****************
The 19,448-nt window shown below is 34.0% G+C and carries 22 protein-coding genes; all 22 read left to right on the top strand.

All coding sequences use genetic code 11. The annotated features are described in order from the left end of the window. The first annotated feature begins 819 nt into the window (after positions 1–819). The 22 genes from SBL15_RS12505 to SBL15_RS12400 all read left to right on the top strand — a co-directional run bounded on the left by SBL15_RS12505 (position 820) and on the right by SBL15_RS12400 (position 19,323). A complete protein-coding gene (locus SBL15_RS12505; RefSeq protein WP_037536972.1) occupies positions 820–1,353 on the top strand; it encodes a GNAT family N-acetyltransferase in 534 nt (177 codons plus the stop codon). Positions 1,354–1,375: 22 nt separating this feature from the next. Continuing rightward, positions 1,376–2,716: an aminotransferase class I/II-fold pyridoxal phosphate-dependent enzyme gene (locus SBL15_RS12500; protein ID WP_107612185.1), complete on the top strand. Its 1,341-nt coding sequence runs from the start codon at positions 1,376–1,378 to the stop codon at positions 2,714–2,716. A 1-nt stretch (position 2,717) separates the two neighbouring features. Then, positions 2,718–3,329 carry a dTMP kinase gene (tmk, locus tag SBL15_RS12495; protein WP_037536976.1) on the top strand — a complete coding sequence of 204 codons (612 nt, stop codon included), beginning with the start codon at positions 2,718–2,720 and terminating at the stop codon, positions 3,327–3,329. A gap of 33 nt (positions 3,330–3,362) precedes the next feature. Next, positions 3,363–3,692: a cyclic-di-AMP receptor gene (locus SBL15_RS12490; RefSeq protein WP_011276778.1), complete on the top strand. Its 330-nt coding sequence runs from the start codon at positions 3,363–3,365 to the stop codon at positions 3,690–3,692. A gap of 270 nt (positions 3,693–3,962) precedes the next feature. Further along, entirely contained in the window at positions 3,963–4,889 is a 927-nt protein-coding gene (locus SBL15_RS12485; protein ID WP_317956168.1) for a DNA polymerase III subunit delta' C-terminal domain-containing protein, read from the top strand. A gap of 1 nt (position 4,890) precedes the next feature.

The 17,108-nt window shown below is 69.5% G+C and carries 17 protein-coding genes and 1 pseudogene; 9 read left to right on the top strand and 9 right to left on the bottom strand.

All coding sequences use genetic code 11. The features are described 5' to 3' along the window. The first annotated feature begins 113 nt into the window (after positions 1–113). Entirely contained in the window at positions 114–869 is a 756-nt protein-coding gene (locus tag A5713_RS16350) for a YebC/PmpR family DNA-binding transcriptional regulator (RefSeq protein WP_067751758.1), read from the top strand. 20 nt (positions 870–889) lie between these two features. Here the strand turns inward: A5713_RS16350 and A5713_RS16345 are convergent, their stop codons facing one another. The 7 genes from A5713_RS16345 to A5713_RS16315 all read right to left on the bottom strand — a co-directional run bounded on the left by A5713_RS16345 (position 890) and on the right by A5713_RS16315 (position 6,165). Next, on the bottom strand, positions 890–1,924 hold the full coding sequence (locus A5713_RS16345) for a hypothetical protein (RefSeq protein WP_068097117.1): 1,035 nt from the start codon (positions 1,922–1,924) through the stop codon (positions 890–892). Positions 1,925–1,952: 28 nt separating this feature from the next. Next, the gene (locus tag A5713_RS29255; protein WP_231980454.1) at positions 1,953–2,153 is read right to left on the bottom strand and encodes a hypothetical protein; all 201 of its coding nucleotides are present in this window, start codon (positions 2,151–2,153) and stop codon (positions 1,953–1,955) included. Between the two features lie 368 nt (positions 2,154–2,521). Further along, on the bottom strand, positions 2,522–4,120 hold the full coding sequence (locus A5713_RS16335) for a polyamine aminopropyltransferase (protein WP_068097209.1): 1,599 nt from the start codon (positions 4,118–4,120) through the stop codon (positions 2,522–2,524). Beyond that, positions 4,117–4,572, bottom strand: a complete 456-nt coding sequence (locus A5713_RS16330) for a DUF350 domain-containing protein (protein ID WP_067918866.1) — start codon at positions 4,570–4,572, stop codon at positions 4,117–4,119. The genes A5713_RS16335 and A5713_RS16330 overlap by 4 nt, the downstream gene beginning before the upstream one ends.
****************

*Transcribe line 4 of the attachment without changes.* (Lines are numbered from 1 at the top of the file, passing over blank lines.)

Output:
All coding sequences use genetic code 11. The features are described 5' to 3' along the window. The first annotated feature begins 113 nt into the window (after positions 1–113). Entirely contained in the window at positions 114–869 is a 756-nt protein-coding gene (locus tag A5713_RS16350) for a YebC/PmpR family DNA-binding transcriptional regulator (RefSeq protein WP_067751758.1), read from the top strand. 20 nt (positions 870–889) lie between these two features. Here the strand turns inward: A5713_RS16350 and A5713_RS16345 are convergent, their stop codons facing one another. The 7 genes from A5713_RS16345 to A5713_RS16315 all read right to left on the bottom strand — a co-directional run bounded on the left by A5713_RS16345 (position 890) and on the right by A5713_RS16315 (position 6,165). Next, on the bottom strand, positions 890–1,924 hold the full coding sequence (locus A5713_RS16345) for a hypothetical protein (RefSeq protein WP_068097117.1): 1,035 nt from the start codon (positions 1,922–1,924) through the stop codon (positions 890–892). Positions 1,925–1,952: 28 nt separating this feature from the next. Next, the gene (locus tag A5713_RS29255; protein WP_231980454.1) at positions 1,953–2,153 is read right to left on the bottom strand and encodes a hypothetical protein; all 201 of its coding nucleotides are present in this window, start codon (positions 2,151–2,153) and stop codon (positions 1,953–1,955) included. Between the two features lie 368 nt (positions 2,154–2,521). Further along, on the bottom strand, positions 2,522–4,120 hold the full coding sequence (locus A5713_RS16335) for a polyamine aminopropyltransferase (protein WP_068097209.1): 1,599 nt from the start codon (positions 4,118–4,120) through the stop codon (positions 2,522–2,524). Beyond that, positions 4,117–4,572, bottom strand: a complete 456-nt coding sequence (locus A5713_RS16330) for a DUF350 domain-containing protein (protein ID WP_067918866.1) — start codon at positions 4,570–4,572, stop codon at positions 4,117–4,119. The genes A5713_RS16335 and A5713_RS16330 overlap by 4 nt, the downstream gene beginning before the upstream one ends.